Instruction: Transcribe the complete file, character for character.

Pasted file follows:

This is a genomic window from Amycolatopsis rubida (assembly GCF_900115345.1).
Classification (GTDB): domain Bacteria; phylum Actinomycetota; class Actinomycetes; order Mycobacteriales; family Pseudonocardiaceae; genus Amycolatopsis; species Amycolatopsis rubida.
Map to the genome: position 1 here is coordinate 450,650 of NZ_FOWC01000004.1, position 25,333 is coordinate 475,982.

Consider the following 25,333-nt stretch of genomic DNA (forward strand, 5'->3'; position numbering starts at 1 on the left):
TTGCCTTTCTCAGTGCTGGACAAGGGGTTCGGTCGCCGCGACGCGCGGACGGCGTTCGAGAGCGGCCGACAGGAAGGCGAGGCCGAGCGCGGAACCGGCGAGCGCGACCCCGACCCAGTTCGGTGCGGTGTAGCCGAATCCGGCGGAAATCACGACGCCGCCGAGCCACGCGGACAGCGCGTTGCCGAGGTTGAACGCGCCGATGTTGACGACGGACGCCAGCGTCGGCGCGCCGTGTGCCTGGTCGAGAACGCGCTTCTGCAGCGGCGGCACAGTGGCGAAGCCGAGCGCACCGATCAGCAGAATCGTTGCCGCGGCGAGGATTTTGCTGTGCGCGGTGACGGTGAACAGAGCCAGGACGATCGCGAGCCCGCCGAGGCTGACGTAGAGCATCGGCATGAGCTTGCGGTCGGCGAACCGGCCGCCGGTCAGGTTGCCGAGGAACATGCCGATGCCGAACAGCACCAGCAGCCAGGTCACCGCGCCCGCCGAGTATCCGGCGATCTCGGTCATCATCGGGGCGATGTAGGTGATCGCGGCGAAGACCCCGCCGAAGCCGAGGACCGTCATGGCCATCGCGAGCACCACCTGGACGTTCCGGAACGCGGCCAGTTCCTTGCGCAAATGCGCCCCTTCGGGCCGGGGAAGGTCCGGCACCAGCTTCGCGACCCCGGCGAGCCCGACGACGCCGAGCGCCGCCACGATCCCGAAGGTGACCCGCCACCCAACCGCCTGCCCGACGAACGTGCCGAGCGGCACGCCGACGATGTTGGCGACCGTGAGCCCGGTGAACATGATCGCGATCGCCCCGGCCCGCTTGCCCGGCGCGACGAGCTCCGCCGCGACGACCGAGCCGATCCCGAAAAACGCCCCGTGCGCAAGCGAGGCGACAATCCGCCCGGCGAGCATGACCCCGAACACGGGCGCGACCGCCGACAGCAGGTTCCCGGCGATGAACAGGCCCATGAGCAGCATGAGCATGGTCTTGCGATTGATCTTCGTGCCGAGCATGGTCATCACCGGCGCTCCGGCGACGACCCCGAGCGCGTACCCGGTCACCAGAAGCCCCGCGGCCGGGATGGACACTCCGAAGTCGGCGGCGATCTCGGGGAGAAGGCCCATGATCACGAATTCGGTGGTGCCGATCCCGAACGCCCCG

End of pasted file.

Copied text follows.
This is a genomic window from Amycolatopsis rubida (assembly GCF_900115345.1).
Classification (GTDB): domain Bacteria; phylum Actinomycetota; class Actinomycetes; order Mycobacteriales; family Pseudonocardiaceae; genus Amycolatopsis; species Amycolatopsis rubida.
Map to the genome: position 1 here is coordinate 450,650 of NZ_FOWC01000004.1, position 25,333 is coordinate 475,982.

Consider the following 25,333-nt stretch of genomic DNA (forward strand, 5'->3'; position numbering starts at 1 on the left):
TTGCCTTTCTCAGTGCTGGACAAGGGGTTCGGTCGCCGCGACGCGCGGACGGCGTTCGAGAGCGGCCGACAGGAAGGCGAGGCCGAGCGCGGAACCGGCGAGCGCGACCCCGACCCAGTTCGGTGCGGTGTAGCCGAATCCGGCGGAAATCACGACGCCGCCGAGCCACGCGGACAGCGCGTTGCCGAGGTTGAACGCGCCGATGTTGACGACGGACGCCAGCGTCGGCGCGCCGTGTGCCTGGTCGAGAACGCGCTTCTGCAGCGGCGGCACAGTGGCGAAGCCGAGCGCACCGATCAGCAGAATCGTTGCCGCGGCGAGGATTTTGCTGTGCGCGGTGACGGTGAACAGAGCCAGGACGATCGCGAGCCCGCCGAGGCTGACGTAGAGCATCGGCATGAGCTTGCGGTCGGCGAACCGGCCGCCGGTCAGGTTGCCGAGGAACATGCCGATGCCGAACAGCACCAGCAGCCAGGTCACCGCGCCCGCCGAGTATCCGGCGATCTCGGTCATCATCGGGGCGATGTAGGTGATCGCGGCGAAGACCCCGCCGAAGCCGAGGACCGTCATGGCCATCGCGAGCACCACCTGGACGTTCCGGAACGCGGCCAGTTCCTTGCGCAAATGCGCCCCTTCGGGCCGGGGAAGGTCCGGCACCAGCTTCGCGACCCCGGCGAGCCCGACGACGCCGAGCGCCGCCACGATCCCGAAGGTGACCCGCCACCCAACCGCCTGCCCGACGAACGTGCCGAGCGGCACGCCGACGATGTTGGCGACCGTGAGCCCGGTGAACATGATCGCGATCGCCCCGGCCCGCTTGCCCGGCGCGACGAGCTCCGCCGCGACGACCGAGCCGATCCCGAAAAACGCCCCGTGCGCAAGCGAGGCGACAATCCGCCCGGCGAGCATGACCCCGAACACGGGCGCGACCGCCGACAGCAGGTTCCCGGCGATGAACAGGCCCATGAGCAGCATGAGCATGGTCTTGCGATTGATCTTCGTGCCGAGCATGGTCATCACCGGCGCTCCGGCGACGACCCCGAGCGCGTACCCGGTCACCAGAAGCCCCGCGGCCGGGATGGACACTCCGAAGTCGGCGGCGATCTCGGGGAGAAGGCCCATGATCACGAATTCGGTGGTGCCGATCCCGAACGCCCCG